You can think of your insurance agent as your insurance salesperson. In general, their job is to work with you to help you understand your insurance needs and pick the right product in terms of coverage, affordability, and other features. Now, their effectiveness in completing this task will depend on whether they are a captive agent or an independent agent.
A captive agent is an insurance agent who works for only one insurance company. They might be paid a salary, commissions, or a combination of both. A captive agent is more likely to be a salaried employee, and in this case, you might feel less pressure during the sales process and there is no incentive for them to sell you coverage you do not actually need.
Since they only sell their firm’s products, a captive agent will likely have more in-depth knowledge of the policies they offer, as they work with the same ones everyday. Often, this greater product knowledge and direct line to the insurer will enable a captive agent to provide better customer service.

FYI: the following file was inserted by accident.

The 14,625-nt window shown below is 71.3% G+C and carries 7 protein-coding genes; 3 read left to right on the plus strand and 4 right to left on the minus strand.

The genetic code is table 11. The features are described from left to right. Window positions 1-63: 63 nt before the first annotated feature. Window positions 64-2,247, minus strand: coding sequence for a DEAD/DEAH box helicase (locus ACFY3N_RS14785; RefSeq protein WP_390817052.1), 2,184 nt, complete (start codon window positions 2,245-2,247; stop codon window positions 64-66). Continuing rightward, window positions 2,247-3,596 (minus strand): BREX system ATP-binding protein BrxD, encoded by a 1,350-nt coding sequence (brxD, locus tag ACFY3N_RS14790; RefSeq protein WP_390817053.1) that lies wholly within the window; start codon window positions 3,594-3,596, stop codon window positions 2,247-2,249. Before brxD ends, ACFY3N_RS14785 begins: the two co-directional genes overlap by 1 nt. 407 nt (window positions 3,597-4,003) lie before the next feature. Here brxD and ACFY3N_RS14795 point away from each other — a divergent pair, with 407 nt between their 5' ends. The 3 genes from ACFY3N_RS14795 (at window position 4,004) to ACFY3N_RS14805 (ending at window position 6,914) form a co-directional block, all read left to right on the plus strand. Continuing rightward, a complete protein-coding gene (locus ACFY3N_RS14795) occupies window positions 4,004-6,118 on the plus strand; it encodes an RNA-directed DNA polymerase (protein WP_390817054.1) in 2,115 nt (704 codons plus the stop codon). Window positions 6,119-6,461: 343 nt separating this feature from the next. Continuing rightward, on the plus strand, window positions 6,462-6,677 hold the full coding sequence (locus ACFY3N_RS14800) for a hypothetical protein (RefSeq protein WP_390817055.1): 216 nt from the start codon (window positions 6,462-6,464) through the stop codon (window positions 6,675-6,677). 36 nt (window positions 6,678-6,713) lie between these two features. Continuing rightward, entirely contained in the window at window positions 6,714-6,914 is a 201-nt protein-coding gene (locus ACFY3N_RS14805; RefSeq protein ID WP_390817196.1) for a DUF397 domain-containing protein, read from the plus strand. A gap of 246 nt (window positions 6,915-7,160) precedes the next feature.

The major downside of using a captive agent, however, is that they will only be able to sell you their firm’s products. This means that your options will be restricted and you might not be getting the best value for your money.
An independent agent, on the other hand, is someone who represents many insurers. While they might be less knowledgeable about each insurance product, the main advantage of working with them is that they should be able to shop around and get you the best deal available in the market.
As you can see, there are pros and cons to either and neither is the perfect option for every situation. If you’re looking for the best value, I recommend that you shop around with different agents, both captive and independent. Alternatively, you can also explore working with a broker (to learn more about this option, see What Is an Insurance Broker? for an overview of what they can do for you).